Dry Mouth & The Wonderful World of Spit.


Spit.  Humans spit a lot.  Some more than others.  Years ago, one of my grade-school pals could open his mouth, thrust his jaw forward and shoot a straight line of spit right to my eye.  It was a great side show, not for me, but for my other supposed “friends” who’d laugh their heads off, fingers pointing my direction.

Welcome to the wonderful world of spit.

In the medical world it’s called saliva.  ENT docs deal with it all day long.  Saliva is a necessary bodily function, and most animals create it.  Dogs obviously salivate, they do it a lot; you’ve seen drooling canines wandering about, rabies or not.  Even birds do it.  Bird saliva is the key ingredient in Chinese “Bird’s Nest Soup.”  I’m not kidding.  And of course, we humans do it all the time. 

Not to disgust you, but saliva has lots of wonderfully important substances mixed within its sliminess rendering it an intriguing subject of study.  It serves as a first line of defense against nasty pathogens—those tiny bad guys that cause infection and disease.  It starts the initial breakdown of food and aids in flavor perception, thereby serving both purpose and pleasure.   It helps keep teeth healthy.  Ongoing research into biomarkers in saliva is promising, ranging from noninvasive monitoring of blood sugar for diabetes (using saliva to check blood sugar) to the detection of oral cancers.

Reduced spit production is annoying and disturbing.  The mouth and throat become dry from lack of saliva, a condition called xerostomia.  This can lead to mouth and throat discomfort, altered sense of taste, sores in the mouth and throat and lead to teeth decay.  Various medications and certain medical conditions can lead to reduced saliva and xerostomia.  Unfortunately, age-related salivary changes exists, where our salivary glands produce less saliva and the composition of saliva changes as we get older.

There are means to help improve saliva production and reduce xerostomia.  These measures also are used to prevent other nastiness such as a salivary gland infections or salivary stones. 

Amongst these measures are:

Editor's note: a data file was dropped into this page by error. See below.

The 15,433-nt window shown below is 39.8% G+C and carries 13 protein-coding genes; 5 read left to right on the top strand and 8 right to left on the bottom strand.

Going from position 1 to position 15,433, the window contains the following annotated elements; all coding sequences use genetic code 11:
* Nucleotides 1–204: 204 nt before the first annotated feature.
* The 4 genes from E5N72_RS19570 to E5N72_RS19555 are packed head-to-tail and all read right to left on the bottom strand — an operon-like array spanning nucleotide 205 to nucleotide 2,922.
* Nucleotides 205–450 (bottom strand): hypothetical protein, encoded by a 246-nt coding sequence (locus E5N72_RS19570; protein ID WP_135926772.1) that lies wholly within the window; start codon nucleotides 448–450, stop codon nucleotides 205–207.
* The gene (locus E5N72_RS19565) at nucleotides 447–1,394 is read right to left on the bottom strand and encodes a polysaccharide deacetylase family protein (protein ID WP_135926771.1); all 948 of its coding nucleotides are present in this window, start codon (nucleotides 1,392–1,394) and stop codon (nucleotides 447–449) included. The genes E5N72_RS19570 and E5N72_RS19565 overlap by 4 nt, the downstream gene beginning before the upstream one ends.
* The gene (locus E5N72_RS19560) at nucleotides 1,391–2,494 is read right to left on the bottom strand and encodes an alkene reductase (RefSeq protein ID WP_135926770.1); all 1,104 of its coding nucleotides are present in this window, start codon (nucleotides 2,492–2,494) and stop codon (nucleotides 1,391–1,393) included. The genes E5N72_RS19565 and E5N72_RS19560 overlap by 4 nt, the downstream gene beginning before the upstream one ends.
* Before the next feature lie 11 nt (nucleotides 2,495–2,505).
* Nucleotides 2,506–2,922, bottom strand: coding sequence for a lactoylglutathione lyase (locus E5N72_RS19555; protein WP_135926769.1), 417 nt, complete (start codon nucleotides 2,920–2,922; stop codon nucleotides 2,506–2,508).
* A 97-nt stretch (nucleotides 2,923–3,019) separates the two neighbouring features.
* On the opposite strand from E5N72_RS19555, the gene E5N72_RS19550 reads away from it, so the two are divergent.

1.  Drink plenty of fluids.  Caffeinated beverages do not count, since these act as a diuretic, causing you to lose more fluid.  Increase water intake, or use an electrolyte drink such as Gatoraid.

2.  Massage the gland(s) every 1-2 hours while awake with firm pressure, pushing and rubbing from front to back to move saliva out of the gland.    Once improved, you should then do this three times a day or more to prevent recurrence of blockage. 

The picture above shows a parotid massage.  The ones below show gland anatomy and submandibular massage:


3.  Sour candy (or sour sugarless candy if you are diabetic) 3-4 times a day, such as Lemon Drops or Skittles.  Adding lemon to your drinks also helps, or drinking very tart juices such s cranberry juice, with plenty of water.

4.  Gum chewing can help, but be carefully about chomping to vigorously or too frequently, otherwise you could end up with a TMJ problem.

5.  Warm compress the gland three times a day if having swelling or a gland infection.

Items #1, 2 and 3 should be done daily, even when not having the pain or discomfort.  These measures often help to reduce or prevent the recurrences of sialoadenitis or salivary stones, but also can help to maintain good saliva flow and reduce oral dryness.  Other OTC medications such as biotene (in the form of lozenges, gum or spray) can help.  There is also a product called Mouth Kote (an OTC spray that can be purchased on line) which does not improve saliva production, but is meant to improve oral moisture by direct application.

By the way, that grade-school chum did a version of the gland massage hands-free, contracting the neck and floor of mouth muscles around his submandibular gland, essentially compressing the gland and squirting the saliva from the duct under his tongue and yonder to his target, which often was my eye.  I understood this mechanism-of-action long after I got a little smarter in med school. 

©Randall S. Fong, M.D.


For more topics on medicine, health and the weirdness of life in general, check out the rest of the blog site at  randallfong.blogspot.com


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2.  A Focus on Oral Cancer Detection through Salivary Biomarkers. Biosensors 2021, 11, 396. https://doi.org/10.3390/bios11100396

3.  Aging-related changes in quantity and quality of saliva: Where do we stand in our understanding?  J Texture Stud. 2019 Feb;50(1):27-35 DOI: 10.1111/jtxs.12356